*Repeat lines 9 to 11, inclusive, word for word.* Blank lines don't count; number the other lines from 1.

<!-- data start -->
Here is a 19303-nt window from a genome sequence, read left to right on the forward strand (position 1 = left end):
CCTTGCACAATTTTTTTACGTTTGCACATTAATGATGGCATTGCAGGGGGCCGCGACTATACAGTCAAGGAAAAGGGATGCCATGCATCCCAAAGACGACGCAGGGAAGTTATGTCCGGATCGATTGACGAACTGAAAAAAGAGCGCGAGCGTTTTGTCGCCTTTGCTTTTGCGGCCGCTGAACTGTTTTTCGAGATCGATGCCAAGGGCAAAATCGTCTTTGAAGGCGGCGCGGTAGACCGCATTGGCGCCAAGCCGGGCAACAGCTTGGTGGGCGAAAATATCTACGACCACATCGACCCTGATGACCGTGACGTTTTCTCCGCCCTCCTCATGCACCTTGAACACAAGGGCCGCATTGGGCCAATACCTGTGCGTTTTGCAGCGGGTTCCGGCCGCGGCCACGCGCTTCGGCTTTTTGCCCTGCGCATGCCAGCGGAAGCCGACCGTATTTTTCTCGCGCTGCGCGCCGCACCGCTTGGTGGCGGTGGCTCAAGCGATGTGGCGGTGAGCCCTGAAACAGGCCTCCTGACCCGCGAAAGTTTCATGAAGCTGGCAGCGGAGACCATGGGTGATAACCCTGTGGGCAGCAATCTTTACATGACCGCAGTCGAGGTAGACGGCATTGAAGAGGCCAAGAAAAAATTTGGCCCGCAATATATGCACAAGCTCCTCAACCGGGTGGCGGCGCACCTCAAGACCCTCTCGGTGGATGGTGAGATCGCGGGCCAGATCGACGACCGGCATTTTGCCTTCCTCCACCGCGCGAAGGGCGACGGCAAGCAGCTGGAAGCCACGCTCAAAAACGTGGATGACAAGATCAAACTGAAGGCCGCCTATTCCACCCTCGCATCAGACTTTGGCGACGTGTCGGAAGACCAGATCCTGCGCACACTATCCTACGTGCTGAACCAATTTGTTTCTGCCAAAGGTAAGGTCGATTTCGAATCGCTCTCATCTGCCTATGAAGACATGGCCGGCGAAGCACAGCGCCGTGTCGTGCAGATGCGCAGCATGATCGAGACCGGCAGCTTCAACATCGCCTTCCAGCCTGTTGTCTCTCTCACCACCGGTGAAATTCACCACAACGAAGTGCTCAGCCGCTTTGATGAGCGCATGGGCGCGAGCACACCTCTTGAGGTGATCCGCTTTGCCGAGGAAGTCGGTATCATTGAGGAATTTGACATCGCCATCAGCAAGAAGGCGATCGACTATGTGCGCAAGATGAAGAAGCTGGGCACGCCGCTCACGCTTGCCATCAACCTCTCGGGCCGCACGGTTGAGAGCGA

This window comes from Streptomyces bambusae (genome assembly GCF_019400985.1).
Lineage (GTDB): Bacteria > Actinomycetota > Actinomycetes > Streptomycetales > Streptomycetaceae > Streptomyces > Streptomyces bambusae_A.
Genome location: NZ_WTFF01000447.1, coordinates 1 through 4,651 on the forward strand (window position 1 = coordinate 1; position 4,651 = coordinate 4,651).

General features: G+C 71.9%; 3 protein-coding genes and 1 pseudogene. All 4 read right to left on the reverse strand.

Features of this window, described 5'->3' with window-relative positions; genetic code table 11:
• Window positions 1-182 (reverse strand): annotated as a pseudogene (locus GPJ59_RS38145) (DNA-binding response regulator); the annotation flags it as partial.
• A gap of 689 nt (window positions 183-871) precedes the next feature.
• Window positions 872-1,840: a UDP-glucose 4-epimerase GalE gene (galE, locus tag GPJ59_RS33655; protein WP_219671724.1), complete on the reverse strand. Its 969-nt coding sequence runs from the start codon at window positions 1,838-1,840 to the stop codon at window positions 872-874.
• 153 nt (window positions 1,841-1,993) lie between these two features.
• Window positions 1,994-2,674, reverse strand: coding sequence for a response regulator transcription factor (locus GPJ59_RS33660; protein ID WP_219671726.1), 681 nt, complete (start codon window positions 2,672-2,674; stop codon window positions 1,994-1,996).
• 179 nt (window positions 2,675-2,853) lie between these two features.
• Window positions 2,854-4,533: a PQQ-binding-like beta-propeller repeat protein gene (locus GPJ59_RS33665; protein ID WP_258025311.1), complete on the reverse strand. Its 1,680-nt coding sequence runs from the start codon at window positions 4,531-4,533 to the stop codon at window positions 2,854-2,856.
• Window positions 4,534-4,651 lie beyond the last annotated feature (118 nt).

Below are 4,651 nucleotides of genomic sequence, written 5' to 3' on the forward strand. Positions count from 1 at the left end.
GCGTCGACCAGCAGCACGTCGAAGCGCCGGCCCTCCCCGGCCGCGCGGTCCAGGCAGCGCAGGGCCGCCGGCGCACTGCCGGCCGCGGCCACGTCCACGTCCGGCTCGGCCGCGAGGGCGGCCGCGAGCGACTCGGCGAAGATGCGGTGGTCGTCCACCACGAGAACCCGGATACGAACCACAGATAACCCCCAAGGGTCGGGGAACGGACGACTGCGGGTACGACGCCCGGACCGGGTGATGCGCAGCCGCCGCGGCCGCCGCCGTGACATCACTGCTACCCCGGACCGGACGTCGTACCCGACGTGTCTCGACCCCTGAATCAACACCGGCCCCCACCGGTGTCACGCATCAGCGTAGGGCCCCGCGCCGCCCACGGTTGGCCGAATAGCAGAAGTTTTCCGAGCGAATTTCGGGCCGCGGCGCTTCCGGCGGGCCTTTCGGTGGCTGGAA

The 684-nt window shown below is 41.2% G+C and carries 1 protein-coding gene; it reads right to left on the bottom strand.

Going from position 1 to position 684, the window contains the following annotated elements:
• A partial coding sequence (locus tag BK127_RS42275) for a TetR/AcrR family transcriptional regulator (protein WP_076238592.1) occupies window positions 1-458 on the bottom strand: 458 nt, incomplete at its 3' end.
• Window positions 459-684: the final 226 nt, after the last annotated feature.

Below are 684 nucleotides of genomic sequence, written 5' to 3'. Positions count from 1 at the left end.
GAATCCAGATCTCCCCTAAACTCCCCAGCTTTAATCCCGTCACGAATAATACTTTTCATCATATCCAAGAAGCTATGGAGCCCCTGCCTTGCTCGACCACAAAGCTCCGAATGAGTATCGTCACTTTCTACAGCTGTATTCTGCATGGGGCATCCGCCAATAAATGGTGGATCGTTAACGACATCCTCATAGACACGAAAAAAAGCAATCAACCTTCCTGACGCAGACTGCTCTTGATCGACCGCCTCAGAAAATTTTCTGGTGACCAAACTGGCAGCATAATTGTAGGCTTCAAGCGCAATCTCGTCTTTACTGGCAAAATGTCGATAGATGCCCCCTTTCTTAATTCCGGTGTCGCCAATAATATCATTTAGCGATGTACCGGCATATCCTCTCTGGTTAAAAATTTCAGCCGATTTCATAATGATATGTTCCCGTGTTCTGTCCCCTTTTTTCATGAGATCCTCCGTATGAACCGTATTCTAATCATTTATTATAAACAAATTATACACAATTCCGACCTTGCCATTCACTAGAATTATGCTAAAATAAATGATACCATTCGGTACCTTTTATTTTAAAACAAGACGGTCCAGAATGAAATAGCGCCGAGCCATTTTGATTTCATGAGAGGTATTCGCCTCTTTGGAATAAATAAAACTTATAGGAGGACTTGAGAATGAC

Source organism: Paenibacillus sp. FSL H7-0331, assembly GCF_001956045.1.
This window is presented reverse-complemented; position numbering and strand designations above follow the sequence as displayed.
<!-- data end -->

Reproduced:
• A gap of 689 nt (window positions 183-871) precedes the next feature.
• Window positions 872-1,840: a UDP-glucose 4-epimerase GalE gene (galE, locus tag GPJ59_RS33655; protein WP_219671724.1), complete on the reverse strand. Its 969-nt coding sequence runs from the start codon at window positions 1,838-1,840 to the stop codon at window positions 872-874.
• 153 nt (window positions 1,841-1,993) lie between these two features.